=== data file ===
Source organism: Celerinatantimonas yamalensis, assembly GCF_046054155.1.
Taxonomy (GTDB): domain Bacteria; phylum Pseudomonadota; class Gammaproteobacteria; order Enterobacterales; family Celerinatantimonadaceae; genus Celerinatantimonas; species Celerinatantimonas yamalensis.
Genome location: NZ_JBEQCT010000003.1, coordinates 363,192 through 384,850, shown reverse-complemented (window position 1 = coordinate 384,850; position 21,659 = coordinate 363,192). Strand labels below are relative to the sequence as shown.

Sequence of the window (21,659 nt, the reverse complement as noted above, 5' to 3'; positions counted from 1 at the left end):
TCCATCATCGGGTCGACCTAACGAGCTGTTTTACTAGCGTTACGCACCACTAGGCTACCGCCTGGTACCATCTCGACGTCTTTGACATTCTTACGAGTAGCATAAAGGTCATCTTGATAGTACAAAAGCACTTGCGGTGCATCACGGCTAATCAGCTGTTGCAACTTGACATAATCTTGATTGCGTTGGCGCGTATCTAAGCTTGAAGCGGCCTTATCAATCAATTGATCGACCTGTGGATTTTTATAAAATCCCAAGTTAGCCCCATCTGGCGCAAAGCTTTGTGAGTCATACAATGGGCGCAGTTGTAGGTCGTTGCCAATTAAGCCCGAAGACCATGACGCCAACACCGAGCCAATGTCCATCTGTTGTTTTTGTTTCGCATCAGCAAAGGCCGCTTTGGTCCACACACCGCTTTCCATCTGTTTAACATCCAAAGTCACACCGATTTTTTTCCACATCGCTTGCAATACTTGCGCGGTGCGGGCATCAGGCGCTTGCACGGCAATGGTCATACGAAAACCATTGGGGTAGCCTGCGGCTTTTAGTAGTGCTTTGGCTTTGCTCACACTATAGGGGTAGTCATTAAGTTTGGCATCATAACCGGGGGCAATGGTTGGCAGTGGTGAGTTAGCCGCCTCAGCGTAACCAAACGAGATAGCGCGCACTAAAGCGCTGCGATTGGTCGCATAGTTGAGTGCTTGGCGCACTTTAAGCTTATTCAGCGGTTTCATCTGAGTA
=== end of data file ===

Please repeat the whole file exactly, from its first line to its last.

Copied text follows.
Source organism: Celerinatantimonas yamalensis, assembly GCF_046054155.1.
Taxonomy (GTDB): domain Bacteria; phylum Pseudomonadota; class Gammaproteobacteria; order Enterobacterales; family Celerinatantimonadaceae; genus Celerinatantimonas; species Celerinatantimonas yamalensis.
Genome location: NZ_JBEQCT010000003.1, coordinates 363,192 through 384,850, shown reverse-complemented (window position 1 = coordinate 384,850; position 21,659 = coordinate 363,192). Strand labels below are relative to the sequence as shown.

Sequence of the window (21,659 nt, the reverse complement as noted above, 5' to 3'; positions counted from 1 at the left end):
TCCATCATCGGGTCGACCTAACGAGCTGTTTTACTAGCGTTACGCACCACTAGGCTACCGCCTGGTACCATCTCGACGTCTTTGACATTCTTACGAGTAGCATAAAGGTCATCTTGATAGTACAAAAGCACTTGCGGTGCATCACGGCTAATCAGCTGTTGCAACTTGACATAATCTTGATTGCGTTGGCGCGTATCTAAGCTTGAAGCGGCCTTATCAATCAATTGATCGACCTGTGGATTTTTATAAAATCCCAAGTTAGCCCCATCTGGCGCAAAGCTTTGTGAGTCATACAATGGGCGCAGTTGTAGGTCGTTGCCAATTAAGCCCGAAGACCATGACGCCAACACCGAGCCAATGTCCATCTGTTGTTTTTGTTTCGCATCAGCAAAGGCCGCTTTGGTCCACACACCGCTTTCCATCTGTTTAACATCCAAAGTCACACCGATTTTTTTCCACATCGCTTGCAATACTTGCGCGGTGCGGGCATCAGGCGCTTGCACGGCAATGGTCATACGAAAACCATTGGGGTAGCCTGCGGCTTTTAGTAGTGCTTTGGCTTTGCTCACACTATAGGGGTAGTCATTAAGTTTGGCATCATAACCGGGGGCAATGGTTGGCAGTGGTGAGTTAGCCGCCTCAGCGTAACCAAACGAGATAGCGCGCACTAAAGCGCTGCGATTGGTCGCATAGTTGAGTGCTTGGCGCACTTTAAGCTTATTCAGCGGTTTCATCTGAGTA